“Petrushka” by Peter McCarey is one of the strangest and best books of 2017. The proceedings of a genuine conference on a fictitious disease: part satire, part science fiction, and an alternately chilling and fascinating insight into epidemic preparedness.” – London Review Bookshop, Autumn Picks, 2021.
Petrushka in New York
A plant-finding mission to New York City took in the Center for Experimental Humanities of NYU, the Printed Matter artists’ book store, and the Metropolitan Museum of Modern Art.
At the Met, a fairly thorough search for human-plant transformations in non-Ovidian cultures found only one example – though it was big:
“Headdress effigy (Hareigna), Chachet Baining people, New Britain, Papua New Guinea, late 19th-early 20th century. Bark cloth, bamboo, leaves, paint.
“(The Michael C. Rockefeller Memorial Collection, Gift of Nelson A. Rockefeller, 1969 (1978.412.1495))
“Carried atop the heads of dancers, the colossal hareiga … reached up to fifty feet (15 meters) in height … the tree-like bodies and tuber-shaped heads of hareiga suggest that they combine features of humans and crop plants, perhaps symbolizing the connection between the ancestors and a bountiful harvest”.
Prof. Sukhdev Sandhu of the Center for Experimental Humanities, NYU, organized a lunch-time seminar on Petrushka. Here he is with Caterina Borelli’s images in the background:
It was attended by students, staff, innocent bystanders and a few undocumented autotrophs. The more cautious participants kept to corners of the room.
That same evening there was a launch at Printed Matter, for which five of the original conference members converged on the venue: Chuck Peters, Elysa Hammond, Stephen Rapp, Mariarosaria Cardines and Peter McCarey.
A few minutes before the reading started the bookstore emptied out; even the staff disappeared. Fear of infection is a terrible thing. We read to an old gent who believed the pandemic was real and who was perhaps too terrified to move. We left him there and went off for a burger.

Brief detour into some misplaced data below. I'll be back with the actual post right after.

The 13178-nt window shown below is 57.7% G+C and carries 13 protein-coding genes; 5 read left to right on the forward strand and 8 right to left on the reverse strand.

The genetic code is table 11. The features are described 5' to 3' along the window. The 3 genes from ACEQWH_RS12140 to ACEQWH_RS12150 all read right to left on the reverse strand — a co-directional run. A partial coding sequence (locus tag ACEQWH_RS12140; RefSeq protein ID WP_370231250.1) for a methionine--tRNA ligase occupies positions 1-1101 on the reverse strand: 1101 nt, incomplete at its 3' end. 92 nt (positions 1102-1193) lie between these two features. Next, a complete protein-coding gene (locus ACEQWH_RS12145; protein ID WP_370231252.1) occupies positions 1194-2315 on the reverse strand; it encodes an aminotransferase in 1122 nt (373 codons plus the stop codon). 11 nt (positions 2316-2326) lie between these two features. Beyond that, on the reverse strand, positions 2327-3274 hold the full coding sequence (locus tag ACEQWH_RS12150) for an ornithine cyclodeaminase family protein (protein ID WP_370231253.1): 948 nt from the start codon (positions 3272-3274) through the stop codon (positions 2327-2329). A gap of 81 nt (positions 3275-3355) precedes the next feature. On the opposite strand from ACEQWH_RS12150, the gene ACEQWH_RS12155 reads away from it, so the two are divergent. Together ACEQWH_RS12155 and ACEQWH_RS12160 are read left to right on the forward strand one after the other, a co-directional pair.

Chuck Peters, at the microphone, had said that half the topsoil on the planet had been lost in the last 150 years. He looked up and said “I didn’t notice any reaction to that”. Me, I had stopped breathing. Just as you think that Petrushka is only a story, you realize we really are in trouble.
Petrushka: Proceedings of a Meeting on Severe Epidemic Phytonotic Syndrome (SEPS)
“Within 24 hours of his emergence from general anaesthetic two further, deadly consequences were observed, each engendering further complications: several new seedlings broke through the skin at various parts of the patient’s body. Whereas they were successfully removed, it became apparent that the non-invasive examinations (X-ray, MRI and ultrasound) caused pain and discomfort. There was also the suspicion, never thereafter dispelled, that those examinations boosted the growth of the vegetation. The second consequence was contraction by both surgeons, by the scrub nurses and by two ward nurses, of similar complaints; similar because they entailed phytonotic attacks, though by different species of plant.
“In all cases it proved possible to uproot each plant as it was detected, and while it was technically possible to keep each new patient under observation with a view to further surgical treatment, in no case was full remission achieved in that first phase, and the hospital quickly found its medical and logistic resources exhausted. This situation was soon replicated at treatment centres throughout Bangkok. Bangkok is, of course, one of the busiest airport hubs in south-east Asia, with direct flights to every major airport on Earth.”(Illustration: detail from triptych on the penitence of St Jerome by Joachim Patinir, seen at the Metropolitan Museum, New York)
Noon, Friday 15 September 2017: seminar at NYU Center for Experimental Humanities, hosted by Professor Sukhdev Sandhu
6-8pm, Friday 15 September 2017: launch at
Printed Matter, Inc.
231 11th Ave.
Possible instances of severe epidemic phytonotic syndrome (SEPS)
At a memorial event for the poet Alexander Hutchison at StAnza this year, some rare copies of his books were given away. One contained this:
– Alexander Hutchison, “from Famous Last Words”, The Moon Calf (Edinburgh, Galliard, 1990), p. 65)
This is a classic description of phytonotic syndrome, decades before the conference was convened.
Another instance, with a non-fatal outcome, featured in the British Daily Mail:
Before the Pandemic
In view of the Hutchison text above we cannot confidently date any event to “before the pandemic”. Nevertheless, this series of images by Caterina Borelli, presented to the conference at Cape Cod, portrays the conflicted relations between humans and autotrophs before SEPS took hold (item 1 of the agenda).